Saturday, 30 April 2011

Where would United be without Fergie?

It's fair to say that the current Manchester United side will not go down in history as a "great" side. Well above average yes, but any team that contains Michael Carrick and Darron Gibson as first-team regulars, as many Red-nosed friends of mine will testify, is surely no match for the Busby Babes, or the 1999 treble winners?

I suppose it all depends on how you measure greatness. Based solely on star names, or flashy tricks, Man United boast the weakest bunch of the top 4. But all it takes is one great manager to elevate a side to more than the sum of it's parts. In the case of the Red Devils, the equation gets more and more impressive each year. Since the turn of the century they have managed to survive departures of Ronaldo, Beckham, Van Nistelrooy and Tevez. All world-class players that a lesser manager would've struggled to replace. Look at Arsene Wenger. Shorn of all his title-winning legends, his trophyless sequence stretches ever longer.

Of course, any side with the likes of Rooney, Nani, Hernandez, Berbatov, Ferdinand and Vidic can hardly be seen as weak in the wider context of the Premier League. Rooney in particular would stroll into most sides in the world. However, unlike many coaches, Alex Ferguson does not seem to care about stockpiling the best players in the world and letting them battle it out. Jose Mourinho and Real Madrid, I am looking at you. The team ethic and spirit is more important to Fergie.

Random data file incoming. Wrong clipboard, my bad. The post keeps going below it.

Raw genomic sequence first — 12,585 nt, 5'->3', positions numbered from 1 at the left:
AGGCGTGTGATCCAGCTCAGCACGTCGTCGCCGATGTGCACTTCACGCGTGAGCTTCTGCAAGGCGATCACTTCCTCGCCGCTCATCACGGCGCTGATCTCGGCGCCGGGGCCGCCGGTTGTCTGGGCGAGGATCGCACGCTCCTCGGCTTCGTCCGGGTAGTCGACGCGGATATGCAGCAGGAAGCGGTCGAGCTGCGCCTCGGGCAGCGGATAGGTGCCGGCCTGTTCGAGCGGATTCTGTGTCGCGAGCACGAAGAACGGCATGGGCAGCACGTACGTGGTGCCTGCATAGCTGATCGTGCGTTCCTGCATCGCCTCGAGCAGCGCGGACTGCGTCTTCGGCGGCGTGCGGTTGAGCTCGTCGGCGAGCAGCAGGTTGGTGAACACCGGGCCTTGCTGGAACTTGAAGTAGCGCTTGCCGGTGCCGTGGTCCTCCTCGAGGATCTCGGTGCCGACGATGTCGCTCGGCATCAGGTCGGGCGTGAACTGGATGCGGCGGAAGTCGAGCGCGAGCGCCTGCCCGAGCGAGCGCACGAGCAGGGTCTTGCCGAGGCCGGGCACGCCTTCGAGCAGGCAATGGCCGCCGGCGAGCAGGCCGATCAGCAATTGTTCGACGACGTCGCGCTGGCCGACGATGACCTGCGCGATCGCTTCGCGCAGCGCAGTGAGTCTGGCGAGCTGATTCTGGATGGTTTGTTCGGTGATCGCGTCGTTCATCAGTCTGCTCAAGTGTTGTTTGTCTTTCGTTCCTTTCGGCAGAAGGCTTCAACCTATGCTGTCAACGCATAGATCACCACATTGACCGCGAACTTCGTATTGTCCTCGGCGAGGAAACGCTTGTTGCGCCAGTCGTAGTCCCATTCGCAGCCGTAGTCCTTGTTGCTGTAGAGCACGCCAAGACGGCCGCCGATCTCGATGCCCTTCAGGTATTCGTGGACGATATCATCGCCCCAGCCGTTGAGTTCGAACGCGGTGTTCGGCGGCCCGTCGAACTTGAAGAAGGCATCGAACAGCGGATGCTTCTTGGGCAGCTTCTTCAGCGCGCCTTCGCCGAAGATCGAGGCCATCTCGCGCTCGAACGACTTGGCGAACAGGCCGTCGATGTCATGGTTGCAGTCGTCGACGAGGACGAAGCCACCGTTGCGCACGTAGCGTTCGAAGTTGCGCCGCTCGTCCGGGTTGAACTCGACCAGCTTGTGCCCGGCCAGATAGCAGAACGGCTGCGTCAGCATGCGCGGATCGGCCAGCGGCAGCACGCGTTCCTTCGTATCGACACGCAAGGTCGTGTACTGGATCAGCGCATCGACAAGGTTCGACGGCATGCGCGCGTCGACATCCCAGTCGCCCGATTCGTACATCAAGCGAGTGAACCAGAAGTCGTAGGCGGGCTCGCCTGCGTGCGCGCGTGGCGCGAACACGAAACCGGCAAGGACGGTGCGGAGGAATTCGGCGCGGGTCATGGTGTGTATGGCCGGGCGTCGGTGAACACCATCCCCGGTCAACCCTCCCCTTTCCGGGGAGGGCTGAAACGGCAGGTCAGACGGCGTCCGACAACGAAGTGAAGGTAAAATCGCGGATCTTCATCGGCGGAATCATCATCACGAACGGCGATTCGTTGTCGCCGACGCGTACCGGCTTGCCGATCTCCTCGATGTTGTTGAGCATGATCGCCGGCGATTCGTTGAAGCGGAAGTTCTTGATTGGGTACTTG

This season alone, Man United stand on the verge of a Premiership and Champions League double that would rank, for me, as his best achievement. That night in Barcelona, Clive Tyldesley's go-to moment when conjuring up a dramatic memory, was indeed impressive. Yet at that time in Europe, there was no stand-out team. A midfield of Giggs, Keane, Scholes, and Beckham, supplying chances to Cole and Yorke was always going to be in contention. Two of that midfield, 12 years older, are still regulars in the United side. That takes supreme fitness and dedication of their own of course, but they have no right to be achieving the things they have this season. For Ferguson to have stuck by them (although Scholes' future looks in doubt after the red mist of Wembley) shows fantastic belief in even the empty shells of players he put on the map.

Should the expected United-Barca final transpire, and should United prevail, they would have beaten the unquestionably best side in the world at this point, and nullified the best player of a generation, and many before, in Lionel Messi. Few would blame Sir Alex if he decided he had achieved everything possible in management. One thing is for sure, the day he hangs up his hairdryer will be a sad one for football, and particularly Man United, as they would surely not sit top of the league right now without him.

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